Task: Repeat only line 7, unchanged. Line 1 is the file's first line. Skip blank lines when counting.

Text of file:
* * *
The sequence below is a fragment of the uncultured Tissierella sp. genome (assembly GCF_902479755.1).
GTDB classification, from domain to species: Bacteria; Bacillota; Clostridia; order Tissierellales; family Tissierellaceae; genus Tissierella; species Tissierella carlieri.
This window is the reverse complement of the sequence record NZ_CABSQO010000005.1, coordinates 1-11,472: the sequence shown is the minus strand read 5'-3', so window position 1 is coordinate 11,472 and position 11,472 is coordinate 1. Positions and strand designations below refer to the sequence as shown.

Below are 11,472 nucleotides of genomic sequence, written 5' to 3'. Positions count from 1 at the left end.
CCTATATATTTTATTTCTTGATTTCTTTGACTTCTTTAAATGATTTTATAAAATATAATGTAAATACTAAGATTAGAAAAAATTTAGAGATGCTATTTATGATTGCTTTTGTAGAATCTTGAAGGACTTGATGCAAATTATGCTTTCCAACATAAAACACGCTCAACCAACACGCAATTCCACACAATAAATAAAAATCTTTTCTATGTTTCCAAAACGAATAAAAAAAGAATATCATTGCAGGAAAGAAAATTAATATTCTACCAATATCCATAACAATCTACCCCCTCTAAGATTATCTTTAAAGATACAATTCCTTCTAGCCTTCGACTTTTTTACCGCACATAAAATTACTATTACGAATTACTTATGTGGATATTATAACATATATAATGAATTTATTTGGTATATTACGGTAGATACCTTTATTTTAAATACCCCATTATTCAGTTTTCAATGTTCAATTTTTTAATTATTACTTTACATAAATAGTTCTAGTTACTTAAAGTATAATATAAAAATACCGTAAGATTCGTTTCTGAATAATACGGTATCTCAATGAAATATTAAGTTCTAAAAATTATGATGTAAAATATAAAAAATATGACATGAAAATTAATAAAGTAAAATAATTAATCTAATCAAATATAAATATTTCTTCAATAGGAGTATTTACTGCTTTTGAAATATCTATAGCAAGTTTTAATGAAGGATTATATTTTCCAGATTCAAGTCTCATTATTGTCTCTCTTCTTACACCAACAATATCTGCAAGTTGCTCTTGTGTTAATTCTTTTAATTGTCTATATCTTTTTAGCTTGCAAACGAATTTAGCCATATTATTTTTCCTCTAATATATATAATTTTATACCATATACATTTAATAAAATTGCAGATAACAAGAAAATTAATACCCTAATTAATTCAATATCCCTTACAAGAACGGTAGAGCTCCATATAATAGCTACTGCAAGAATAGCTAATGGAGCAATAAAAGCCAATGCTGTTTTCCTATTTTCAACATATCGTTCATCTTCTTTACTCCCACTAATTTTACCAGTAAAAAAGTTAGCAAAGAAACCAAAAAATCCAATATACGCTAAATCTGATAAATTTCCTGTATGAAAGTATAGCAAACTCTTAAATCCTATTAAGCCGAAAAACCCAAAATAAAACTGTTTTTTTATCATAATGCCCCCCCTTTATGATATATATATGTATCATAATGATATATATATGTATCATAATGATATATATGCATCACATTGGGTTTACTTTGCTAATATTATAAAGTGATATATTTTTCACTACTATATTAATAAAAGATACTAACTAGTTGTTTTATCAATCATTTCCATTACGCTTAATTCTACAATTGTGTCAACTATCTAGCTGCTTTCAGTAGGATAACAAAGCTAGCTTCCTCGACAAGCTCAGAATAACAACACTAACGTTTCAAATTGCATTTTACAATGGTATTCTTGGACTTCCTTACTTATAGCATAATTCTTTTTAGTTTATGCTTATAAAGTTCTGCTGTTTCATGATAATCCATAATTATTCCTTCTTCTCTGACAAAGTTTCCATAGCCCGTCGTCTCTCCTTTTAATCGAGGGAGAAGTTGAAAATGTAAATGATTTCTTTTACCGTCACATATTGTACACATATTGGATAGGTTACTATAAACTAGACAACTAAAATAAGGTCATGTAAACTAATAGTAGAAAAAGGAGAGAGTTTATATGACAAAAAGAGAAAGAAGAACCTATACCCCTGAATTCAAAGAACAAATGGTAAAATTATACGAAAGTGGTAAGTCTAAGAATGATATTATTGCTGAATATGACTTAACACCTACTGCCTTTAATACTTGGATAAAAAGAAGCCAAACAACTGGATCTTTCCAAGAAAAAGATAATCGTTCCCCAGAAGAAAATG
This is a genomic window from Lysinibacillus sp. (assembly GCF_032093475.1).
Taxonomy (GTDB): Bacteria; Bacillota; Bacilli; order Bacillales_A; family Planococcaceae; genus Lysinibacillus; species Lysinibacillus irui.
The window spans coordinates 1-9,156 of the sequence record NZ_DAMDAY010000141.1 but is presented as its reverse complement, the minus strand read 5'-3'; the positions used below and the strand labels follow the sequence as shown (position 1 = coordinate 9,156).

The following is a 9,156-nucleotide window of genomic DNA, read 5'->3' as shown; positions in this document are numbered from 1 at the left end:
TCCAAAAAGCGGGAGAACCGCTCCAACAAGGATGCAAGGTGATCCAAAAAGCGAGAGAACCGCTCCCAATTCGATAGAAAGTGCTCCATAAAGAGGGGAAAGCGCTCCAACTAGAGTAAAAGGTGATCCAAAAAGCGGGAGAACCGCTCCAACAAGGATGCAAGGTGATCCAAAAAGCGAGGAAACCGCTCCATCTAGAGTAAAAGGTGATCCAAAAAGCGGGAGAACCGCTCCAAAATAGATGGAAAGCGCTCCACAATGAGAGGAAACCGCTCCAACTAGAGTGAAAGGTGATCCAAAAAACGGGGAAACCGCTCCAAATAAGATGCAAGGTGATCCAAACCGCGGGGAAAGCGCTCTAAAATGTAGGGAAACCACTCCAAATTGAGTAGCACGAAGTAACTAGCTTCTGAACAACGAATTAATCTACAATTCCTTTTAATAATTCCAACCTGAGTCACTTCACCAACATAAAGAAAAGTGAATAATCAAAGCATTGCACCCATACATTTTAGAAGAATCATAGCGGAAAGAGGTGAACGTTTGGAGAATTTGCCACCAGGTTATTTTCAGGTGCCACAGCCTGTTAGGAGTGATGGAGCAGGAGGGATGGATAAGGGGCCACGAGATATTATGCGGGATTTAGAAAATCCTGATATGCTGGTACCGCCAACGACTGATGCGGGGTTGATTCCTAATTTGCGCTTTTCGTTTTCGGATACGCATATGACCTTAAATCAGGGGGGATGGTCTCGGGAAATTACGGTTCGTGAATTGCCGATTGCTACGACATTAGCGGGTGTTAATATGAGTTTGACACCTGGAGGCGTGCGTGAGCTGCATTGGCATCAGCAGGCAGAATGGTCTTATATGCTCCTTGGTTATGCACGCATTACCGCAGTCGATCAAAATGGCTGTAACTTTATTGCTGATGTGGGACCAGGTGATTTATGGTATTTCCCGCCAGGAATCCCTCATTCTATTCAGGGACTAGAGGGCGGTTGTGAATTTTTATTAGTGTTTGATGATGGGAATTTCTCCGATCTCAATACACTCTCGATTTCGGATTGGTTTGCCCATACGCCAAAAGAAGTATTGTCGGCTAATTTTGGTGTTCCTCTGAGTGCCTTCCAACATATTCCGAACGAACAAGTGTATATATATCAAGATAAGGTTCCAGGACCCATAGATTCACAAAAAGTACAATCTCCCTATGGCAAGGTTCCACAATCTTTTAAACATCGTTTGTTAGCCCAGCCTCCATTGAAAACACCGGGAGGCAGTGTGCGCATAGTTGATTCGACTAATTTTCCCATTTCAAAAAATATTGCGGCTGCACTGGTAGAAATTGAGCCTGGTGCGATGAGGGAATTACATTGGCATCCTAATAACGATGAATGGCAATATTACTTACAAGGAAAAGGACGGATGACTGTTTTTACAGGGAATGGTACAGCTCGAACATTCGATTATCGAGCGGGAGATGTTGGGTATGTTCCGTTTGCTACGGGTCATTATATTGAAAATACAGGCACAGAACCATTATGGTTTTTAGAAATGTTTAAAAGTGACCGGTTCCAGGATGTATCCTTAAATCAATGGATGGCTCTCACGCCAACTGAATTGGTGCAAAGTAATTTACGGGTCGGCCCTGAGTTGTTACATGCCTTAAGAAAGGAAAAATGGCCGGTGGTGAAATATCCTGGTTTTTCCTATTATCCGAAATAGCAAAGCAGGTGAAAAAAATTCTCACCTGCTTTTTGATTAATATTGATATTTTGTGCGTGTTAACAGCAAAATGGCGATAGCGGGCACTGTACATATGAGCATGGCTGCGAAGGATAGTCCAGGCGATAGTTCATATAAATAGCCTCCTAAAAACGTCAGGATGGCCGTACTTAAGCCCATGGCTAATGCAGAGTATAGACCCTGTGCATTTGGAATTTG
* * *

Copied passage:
Taxonomy (GTDB): Bacteria; Bacillota; Bacilli; order Bacillales_A; family Planococcaceae; genus Lysinibacillus; species Lysinibacillus irui.